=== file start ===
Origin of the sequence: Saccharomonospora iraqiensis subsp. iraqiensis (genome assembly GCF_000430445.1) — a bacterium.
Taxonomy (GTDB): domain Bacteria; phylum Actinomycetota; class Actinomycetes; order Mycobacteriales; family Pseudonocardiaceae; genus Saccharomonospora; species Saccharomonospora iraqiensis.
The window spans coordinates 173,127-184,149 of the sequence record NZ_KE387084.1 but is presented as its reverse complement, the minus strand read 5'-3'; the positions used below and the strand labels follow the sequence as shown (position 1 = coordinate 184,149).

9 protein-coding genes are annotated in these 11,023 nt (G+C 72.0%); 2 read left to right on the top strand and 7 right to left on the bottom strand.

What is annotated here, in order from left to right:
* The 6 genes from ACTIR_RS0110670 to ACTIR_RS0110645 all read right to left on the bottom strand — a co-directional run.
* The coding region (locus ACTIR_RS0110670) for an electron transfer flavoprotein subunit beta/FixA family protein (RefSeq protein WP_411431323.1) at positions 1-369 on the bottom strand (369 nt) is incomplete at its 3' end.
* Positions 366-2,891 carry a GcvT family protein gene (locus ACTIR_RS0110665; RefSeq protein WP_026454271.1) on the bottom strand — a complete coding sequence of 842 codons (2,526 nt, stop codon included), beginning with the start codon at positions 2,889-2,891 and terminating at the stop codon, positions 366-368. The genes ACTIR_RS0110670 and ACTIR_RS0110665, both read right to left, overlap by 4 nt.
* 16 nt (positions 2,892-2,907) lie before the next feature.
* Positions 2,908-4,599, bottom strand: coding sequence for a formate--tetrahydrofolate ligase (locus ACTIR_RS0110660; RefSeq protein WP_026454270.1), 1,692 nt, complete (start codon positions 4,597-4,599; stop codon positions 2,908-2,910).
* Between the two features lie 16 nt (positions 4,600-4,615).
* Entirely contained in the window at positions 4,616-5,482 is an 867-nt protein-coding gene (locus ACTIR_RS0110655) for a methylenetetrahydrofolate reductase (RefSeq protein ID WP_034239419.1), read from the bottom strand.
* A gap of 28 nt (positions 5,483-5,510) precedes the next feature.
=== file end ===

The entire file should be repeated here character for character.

Origin of the sequence: Saccharomonospora iraqiensis subsp. iraqiensis (genome assembly GCF_000430445.1) — a bacterium.
Taxonomy (GTDB): domain Bacteria; phylum Actinomycetota; class Actinomycetes; order Mycobacteriales; family Pseudonocardiaceae; genus Saccharomonospora; species Saccharomonospora iraqiensis.
The window spans coordinates 173,127-184,149 of the sequence record NZ_KE387084.1 but is presented as its reverse complement, the minus strand read 5'-3'; the positions used below and the strand labels follow the sequence as shown (position 1 = coordinate 184,149).

9 protein-coding genes are annotated in these 11,023 nt (G+C 72.0%); 2 read left to right on the top strand and 7 right to left on the bottom strand.

What is annotated here, in order from left to right:
* The 6 genes from ACTIR_RS0110670 to ACTIR_RS0110645 all read right to left on the bottom strand — a co-directional run.
* The coding region (locus ACTIR_RS0110670) for an electron transfer flavoprotein subunit beta/FixA family protein (RefSeq protein WP_411431323.1) at positions 1-369 on the bottom strand (369 nt) is incomplete at its 3' end.
* Positions 366-2,891 carry a GcvT family protein gene (locus ACTIR_RS0110665; RefSeq protein WP_026454271.1) on the bottom strand — a complete coding sequence of 842 codons (2,526 nt, stop codon included), beginning with the start codon at positions 2,889-2,891 and terminating at the stop codon, positions 366-368. The genes ACTIR_RS0110670 and ACTIR_RS0110665, both read right to left, overlap by 4 nt.
* 16 nt (positions 2,892-2,907) lie before the next feature.
* Positions 2,908-4,599, bottom strand: coding sequence for a formate--tetrahydrofolate ligase (locus ACTIR_RS0110660; RefSeq protein WP_026454270.1), 1,692 nt, complete (start codon positions 4,597-4,599; stop codon positions 2,908-2,910).
* Between the two features lie 16 nt (positions 4,600-4,615).
* Entirely contained in the window at positions 4,616-5,482 is an 867-nt protein-coding gene (locus ACTIR_RS0110655) for a methylenetetrahydrofolate reductase (RefSeq protein ID WP_034239419.1), read from the bottom strand.
* A gap of 28 nt (positions 5,483-5,510) precedes the next feature.